This graph shows the department’s consumption of gas and electricity for the past five years:  In 2011–12, energy consumption was 50 376 gigajoules.  In 2012–13, energy consumption was 53 421 gigajoules.  In 2013–14, energy consumption was 52 744 gigajoules.  In 2014–15, energy consumption was 48 015 gigajoules.  In 2015–16, energy consumption was 51 491 gigajoules. 

Transport

We monitor the fuel consumption and kilometres travelled for all fleet vehicles and encourage drivers to purchase ethanol blended fuel (E10) where possible. As existing fleet vehicle leases reach expiry, operational areas are asked to consider replacing these with efficient hybrid or diesel vehicles where this is practical. During 2015–16, we significantly increased our hybrid fleet and, as at 30 June 2016,
leased 146 hybrid vehicles in our fleet nationally.

In 2015–16, the department consumed 15 396 gigajoules in transport fuels for passenger vehicles, a reduction of 23.4 per cent on the previous year. This result has been driven by the increase in our hybrid fleet. Figure 27 shows a continued downward trend in transport energy consumed over a five-year period.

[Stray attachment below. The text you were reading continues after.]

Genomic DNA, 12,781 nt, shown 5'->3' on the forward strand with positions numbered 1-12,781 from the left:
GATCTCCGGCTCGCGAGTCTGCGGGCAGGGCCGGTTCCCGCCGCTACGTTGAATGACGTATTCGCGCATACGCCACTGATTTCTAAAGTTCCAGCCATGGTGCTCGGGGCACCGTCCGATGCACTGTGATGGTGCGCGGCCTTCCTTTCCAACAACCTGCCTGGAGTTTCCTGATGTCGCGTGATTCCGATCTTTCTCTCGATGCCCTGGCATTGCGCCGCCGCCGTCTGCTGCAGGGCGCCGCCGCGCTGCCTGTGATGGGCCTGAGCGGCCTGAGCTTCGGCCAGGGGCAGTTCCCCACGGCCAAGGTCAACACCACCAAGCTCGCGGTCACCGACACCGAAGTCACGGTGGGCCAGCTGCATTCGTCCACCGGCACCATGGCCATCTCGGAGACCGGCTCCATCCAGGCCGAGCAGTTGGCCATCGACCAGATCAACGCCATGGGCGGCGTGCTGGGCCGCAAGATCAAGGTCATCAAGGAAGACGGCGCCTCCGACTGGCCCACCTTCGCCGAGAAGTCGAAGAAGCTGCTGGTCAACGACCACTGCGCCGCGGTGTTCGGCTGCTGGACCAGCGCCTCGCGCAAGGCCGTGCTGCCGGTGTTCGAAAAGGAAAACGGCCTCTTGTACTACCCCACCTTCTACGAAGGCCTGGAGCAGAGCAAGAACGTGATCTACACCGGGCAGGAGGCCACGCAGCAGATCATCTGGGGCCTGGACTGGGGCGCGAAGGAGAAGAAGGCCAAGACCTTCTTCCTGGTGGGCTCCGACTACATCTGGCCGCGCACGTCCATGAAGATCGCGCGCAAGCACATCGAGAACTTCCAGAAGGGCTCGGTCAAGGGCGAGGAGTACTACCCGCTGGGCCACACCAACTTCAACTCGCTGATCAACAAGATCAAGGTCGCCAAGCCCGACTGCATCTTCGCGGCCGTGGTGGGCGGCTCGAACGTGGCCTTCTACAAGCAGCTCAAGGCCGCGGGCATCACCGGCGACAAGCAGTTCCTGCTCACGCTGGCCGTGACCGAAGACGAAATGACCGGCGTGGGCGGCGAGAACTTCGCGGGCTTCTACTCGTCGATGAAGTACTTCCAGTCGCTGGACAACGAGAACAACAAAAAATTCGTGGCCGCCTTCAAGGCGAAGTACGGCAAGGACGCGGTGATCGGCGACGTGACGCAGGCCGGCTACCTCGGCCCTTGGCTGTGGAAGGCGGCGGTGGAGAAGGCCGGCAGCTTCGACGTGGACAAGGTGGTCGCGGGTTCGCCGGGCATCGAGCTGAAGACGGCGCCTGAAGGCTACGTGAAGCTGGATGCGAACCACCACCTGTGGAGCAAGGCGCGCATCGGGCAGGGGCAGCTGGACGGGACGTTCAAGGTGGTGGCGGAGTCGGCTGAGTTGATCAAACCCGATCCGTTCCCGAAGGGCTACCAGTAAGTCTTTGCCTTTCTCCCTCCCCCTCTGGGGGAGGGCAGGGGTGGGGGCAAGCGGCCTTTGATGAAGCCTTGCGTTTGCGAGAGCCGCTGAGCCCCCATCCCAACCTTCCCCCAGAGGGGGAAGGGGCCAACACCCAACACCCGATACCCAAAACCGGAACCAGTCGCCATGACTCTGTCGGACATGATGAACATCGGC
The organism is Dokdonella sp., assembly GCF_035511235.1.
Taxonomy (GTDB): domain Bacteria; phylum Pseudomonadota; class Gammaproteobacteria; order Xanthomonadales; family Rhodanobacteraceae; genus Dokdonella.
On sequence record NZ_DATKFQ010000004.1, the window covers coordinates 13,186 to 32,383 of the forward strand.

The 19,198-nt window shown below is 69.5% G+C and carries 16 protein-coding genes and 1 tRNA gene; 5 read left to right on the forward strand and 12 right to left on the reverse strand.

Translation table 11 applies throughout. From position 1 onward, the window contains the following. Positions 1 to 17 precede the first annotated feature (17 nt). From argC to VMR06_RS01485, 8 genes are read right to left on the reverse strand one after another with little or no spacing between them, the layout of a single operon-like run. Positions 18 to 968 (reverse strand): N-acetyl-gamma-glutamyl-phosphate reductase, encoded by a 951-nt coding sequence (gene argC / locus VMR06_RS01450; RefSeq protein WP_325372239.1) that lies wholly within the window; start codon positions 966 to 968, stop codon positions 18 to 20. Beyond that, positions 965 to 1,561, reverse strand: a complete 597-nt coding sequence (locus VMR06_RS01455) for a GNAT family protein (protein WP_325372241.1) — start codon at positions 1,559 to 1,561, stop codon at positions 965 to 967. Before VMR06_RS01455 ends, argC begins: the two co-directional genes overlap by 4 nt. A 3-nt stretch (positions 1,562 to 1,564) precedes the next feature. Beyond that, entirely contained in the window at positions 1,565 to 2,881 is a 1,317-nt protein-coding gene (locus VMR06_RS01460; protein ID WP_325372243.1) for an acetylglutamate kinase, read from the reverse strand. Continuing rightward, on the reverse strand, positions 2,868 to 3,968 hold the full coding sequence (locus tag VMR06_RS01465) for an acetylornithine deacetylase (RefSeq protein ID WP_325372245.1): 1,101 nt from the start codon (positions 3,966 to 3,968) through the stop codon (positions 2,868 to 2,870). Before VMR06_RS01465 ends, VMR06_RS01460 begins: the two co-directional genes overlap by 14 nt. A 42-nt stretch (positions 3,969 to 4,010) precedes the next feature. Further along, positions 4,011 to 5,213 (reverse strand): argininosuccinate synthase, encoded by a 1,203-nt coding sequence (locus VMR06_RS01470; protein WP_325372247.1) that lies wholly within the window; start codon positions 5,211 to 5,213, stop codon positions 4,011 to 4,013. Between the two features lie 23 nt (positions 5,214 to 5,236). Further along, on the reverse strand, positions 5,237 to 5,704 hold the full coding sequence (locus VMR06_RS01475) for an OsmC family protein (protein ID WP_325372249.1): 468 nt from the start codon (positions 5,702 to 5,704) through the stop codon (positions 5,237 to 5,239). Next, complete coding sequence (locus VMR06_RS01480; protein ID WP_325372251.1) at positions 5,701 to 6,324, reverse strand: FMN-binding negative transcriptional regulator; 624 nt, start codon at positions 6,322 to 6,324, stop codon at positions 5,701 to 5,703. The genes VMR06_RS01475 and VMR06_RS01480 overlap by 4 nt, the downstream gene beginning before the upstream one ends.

This graph shows the department’s consumption of diesel and petroleum products for the past five years:  In 2011–12, transport energy consumption was 33 108 gigajoules.   In 2013–14, transport energy consumption was 28 388 gigajoules.  In 2013–14, transport energy consumption was 25 377 gigajoules.  In 2014–15, transport energy consumption was 20 103 gigajoules.  In 2015–16, transport energy consumption was 15 396 gigajoules. 

Water conservation